BACKGROUND: The COVID-19 pandemic resulted in a statewide stay-at-home (SAH) order in California beginning March 19 , 2020, forcing large-scale behavioral changes and taking an emotional and economic toll . The effects of SAH orders on the trauma population remains unknown . We hypothesized an increase in rates of penetrating trauma, gunshot wounds, suicide attempts, and domestic violence in the Southern California trauma population after the SAH order .
METHODS: A multicenter retrospective analysis of all trauma patients presenting to 11 American College of Surgeons (ACS) Level I and II trauma centers spanning seven counties in California was performed . Demographic data, injury characteristics, clinical data, and outcomes were collected . Patients were divided into three groups based on injury date: before SAH from 1/1/2020-3/18/2020 (PRE), after SAH from 3/19/2020-6/30/2020 (POST), and a historical control from 3/19/2019-6/30/2019 (CONTROL). POST was compared to both PRE and CONTROL in two separate analyses .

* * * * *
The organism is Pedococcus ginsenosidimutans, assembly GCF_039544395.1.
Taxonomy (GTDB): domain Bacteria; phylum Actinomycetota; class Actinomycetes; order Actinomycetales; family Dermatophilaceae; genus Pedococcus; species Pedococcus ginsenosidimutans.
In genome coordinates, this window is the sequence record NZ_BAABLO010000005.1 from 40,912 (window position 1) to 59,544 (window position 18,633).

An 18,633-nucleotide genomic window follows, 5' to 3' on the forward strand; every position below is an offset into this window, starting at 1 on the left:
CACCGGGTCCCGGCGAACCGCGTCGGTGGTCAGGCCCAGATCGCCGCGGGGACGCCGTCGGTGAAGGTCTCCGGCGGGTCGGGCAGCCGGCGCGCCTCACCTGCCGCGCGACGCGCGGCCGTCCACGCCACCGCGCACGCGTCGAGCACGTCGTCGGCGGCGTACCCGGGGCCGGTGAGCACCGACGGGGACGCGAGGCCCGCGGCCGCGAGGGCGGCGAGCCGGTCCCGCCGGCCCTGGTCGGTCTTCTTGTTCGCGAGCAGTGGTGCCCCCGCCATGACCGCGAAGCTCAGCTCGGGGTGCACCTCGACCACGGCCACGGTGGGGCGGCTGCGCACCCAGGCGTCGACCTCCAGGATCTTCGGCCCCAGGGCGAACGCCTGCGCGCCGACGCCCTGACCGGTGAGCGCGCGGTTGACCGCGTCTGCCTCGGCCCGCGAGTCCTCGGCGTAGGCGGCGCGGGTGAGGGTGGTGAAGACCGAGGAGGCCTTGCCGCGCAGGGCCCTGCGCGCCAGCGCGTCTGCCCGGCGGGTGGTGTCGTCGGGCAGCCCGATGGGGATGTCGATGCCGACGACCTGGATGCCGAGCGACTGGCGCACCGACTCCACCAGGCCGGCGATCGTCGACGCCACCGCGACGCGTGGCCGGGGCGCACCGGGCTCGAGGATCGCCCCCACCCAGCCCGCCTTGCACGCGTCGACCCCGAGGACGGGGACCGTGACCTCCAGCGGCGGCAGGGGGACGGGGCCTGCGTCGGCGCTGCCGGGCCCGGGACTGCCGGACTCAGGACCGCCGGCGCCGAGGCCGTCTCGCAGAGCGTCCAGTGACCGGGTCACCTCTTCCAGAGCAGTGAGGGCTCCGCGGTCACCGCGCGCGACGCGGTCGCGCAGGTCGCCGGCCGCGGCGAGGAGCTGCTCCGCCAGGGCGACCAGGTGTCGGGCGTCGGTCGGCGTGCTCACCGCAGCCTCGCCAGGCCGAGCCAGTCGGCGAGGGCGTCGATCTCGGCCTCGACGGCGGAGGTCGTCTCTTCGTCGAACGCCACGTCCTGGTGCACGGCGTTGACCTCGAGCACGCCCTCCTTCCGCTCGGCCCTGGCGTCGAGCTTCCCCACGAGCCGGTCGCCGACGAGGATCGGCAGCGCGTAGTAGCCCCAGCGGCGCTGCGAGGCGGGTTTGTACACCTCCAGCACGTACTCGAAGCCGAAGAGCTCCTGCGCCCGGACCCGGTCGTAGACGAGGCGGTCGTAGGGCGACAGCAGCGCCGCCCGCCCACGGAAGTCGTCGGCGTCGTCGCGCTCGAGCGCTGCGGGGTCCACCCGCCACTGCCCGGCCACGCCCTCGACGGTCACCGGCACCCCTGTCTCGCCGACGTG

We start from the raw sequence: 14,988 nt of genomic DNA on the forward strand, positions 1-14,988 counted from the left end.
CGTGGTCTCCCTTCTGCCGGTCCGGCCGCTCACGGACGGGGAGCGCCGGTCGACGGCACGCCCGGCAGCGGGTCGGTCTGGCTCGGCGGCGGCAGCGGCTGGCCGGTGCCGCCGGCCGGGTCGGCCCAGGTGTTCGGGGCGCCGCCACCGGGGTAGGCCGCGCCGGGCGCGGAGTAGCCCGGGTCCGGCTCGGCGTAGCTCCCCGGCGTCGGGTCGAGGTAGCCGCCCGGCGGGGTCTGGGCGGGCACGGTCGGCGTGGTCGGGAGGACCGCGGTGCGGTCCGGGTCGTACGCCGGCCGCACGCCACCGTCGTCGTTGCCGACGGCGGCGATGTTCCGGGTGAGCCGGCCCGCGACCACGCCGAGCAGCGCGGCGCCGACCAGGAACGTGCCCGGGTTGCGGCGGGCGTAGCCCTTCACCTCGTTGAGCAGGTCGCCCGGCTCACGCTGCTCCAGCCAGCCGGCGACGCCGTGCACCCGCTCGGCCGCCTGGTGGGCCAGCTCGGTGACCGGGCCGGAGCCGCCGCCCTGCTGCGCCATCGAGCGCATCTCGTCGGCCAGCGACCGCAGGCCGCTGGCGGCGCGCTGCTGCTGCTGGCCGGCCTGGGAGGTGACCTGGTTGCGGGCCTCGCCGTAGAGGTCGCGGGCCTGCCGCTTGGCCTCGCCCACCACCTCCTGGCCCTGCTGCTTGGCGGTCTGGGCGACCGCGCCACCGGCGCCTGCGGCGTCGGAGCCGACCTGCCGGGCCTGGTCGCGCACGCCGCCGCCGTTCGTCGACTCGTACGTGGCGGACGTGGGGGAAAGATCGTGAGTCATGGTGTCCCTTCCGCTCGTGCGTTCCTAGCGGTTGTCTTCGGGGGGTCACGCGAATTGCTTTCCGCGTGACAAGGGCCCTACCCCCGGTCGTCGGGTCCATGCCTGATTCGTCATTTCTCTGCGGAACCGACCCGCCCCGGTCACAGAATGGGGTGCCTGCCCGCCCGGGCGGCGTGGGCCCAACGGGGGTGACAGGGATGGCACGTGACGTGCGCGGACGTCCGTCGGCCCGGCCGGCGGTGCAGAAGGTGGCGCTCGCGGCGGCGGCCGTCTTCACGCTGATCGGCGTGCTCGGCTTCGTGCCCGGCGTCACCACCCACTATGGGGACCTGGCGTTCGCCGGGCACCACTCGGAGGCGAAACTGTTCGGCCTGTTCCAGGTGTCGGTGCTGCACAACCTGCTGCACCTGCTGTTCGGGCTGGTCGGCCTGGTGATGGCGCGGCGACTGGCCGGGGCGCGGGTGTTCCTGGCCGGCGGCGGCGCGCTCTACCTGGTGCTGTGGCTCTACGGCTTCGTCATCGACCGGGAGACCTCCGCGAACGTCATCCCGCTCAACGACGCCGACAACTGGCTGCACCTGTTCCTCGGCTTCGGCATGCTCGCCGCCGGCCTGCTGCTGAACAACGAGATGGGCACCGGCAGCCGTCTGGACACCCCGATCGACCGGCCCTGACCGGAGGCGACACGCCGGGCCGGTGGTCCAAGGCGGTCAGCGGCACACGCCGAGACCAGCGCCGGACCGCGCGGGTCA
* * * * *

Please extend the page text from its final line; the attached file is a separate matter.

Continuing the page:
RESULTS: Across all time periods, 20,448 trauma patients were identified (CONTROL : 7,707, PRE : 6,022, POST : 6,719). POST had a significantly increased rate of penetrating trauma (13.0% vs. 10.3%, p <0.001 and 13.0% vs. 9.9%, p <0.001) and gunshot wounds (4.5% vs. 2.4%, p=0.002 and 4.5% vs. 3.7%, p=0.025) compared to PRE and CONTROL, respectively . POST had a suicide attempt rate of 1.9% and a domestic violence rate of 0.7%, which were similar to PRE (p=0.478, p=0.514) and CONTROL (p=0.160, p=0.618).
CONCLUSIONS: This multicenter Southern California study demonstrated an increased rate of penetrating trauma and gunshot wounds after the COVID-19 SAH orders, but no difference in attempted suicide or domestic violence rates . These findings may provide useful information regarding resource utilization and a target for societal intervention during the current or future pandemic (s). LEVEL OF EVIDENCE: IV.